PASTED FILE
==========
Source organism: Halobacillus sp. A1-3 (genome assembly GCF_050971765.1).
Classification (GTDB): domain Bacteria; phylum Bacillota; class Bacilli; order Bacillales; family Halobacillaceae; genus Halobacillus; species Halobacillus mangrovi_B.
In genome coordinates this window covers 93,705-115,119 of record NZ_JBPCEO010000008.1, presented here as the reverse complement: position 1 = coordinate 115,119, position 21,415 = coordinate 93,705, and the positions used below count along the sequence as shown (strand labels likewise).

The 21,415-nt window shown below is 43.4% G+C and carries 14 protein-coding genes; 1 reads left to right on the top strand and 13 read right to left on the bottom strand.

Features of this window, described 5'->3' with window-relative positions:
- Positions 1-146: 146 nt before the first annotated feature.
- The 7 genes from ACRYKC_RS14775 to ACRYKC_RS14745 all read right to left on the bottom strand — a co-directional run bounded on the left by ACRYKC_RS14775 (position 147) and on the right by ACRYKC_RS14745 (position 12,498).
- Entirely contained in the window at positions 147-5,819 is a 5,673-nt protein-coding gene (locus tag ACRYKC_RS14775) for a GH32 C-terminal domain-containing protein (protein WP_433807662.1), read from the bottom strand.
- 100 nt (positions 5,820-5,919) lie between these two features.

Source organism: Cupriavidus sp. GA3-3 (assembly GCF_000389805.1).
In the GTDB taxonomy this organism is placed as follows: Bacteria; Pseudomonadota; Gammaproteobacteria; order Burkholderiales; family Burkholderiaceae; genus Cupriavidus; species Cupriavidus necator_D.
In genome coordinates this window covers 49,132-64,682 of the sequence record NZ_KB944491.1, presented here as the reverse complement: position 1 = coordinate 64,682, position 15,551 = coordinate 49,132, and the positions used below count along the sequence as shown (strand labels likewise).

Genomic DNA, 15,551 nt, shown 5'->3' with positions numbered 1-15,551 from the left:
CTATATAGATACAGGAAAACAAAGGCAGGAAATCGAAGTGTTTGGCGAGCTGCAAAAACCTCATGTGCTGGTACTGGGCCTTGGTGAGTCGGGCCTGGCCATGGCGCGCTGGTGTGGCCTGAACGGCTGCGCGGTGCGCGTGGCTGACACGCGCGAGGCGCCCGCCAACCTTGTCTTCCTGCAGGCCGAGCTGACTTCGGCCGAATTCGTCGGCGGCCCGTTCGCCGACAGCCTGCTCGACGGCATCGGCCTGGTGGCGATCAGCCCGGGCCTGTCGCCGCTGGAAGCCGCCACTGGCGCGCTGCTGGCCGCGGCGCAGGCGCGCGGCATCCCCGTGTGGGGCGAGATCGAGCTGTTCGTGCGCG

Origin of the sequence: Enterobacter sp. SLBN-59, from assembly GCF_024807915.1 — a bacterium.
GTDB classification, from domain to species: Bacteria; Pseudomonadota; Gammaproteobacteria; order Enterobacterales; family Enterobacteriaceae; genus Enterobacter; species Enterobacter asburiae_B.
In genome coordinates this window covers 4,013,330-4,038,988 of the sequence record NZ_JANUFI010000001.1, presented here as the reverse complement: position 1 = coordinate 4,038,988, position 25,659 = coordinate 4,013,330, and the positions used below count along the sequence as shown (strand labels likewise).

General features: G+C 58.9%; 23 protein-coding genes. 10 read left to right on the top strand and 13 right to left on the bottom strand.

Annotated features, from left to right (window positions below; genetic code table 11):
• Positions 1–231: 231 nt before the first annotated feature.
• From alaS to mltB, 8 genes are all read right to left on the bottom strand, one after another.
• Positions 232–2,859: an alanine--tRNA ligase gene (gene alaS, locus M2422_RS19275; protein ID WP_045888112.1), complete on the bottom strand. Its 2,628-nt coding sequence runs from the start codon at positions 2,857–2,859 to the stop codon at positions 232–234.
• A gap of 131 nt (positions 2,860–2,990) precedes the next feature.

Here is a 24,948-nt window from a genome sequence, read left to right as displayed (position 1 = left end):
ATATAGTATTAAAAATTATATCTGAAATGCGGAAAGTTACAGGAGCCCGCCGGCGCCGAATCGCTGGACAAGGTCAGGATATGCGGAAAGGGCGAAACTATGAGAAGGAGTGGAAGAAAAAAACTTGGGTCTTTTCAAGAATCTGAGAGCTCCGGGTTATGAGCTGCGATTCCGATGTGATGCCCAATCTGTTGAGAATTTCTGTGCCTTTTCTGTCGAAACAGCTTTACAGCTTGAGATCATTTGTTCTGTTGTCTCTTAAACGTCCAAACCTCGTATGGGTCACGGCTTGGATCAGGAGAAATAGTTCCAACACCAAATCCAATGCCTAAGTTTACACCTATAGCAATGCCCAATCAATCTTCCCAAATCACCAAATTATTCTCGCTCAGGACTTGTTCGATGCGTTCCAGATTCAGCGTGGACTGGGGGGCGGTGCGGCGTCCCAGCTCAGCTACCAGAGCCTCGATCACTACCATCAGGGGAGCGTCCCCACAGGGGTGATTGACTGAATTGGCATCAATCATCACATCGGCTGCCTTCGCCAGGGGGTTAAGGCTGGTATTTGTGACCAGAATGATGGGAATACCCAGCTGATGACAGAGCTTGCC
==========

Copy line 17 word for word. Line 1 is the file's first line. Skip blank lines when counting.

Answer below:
In genome coordinates this window covers 4,013,330-4,038,988 of the sequence record NZ_JANUFI010000001.1, presented here as the reverse complement: position 1 = coordinate 4,038,988, position 25,659 = coordinate 4,013,330, and the positions used below count along the sequence as shown (strand labels likewise).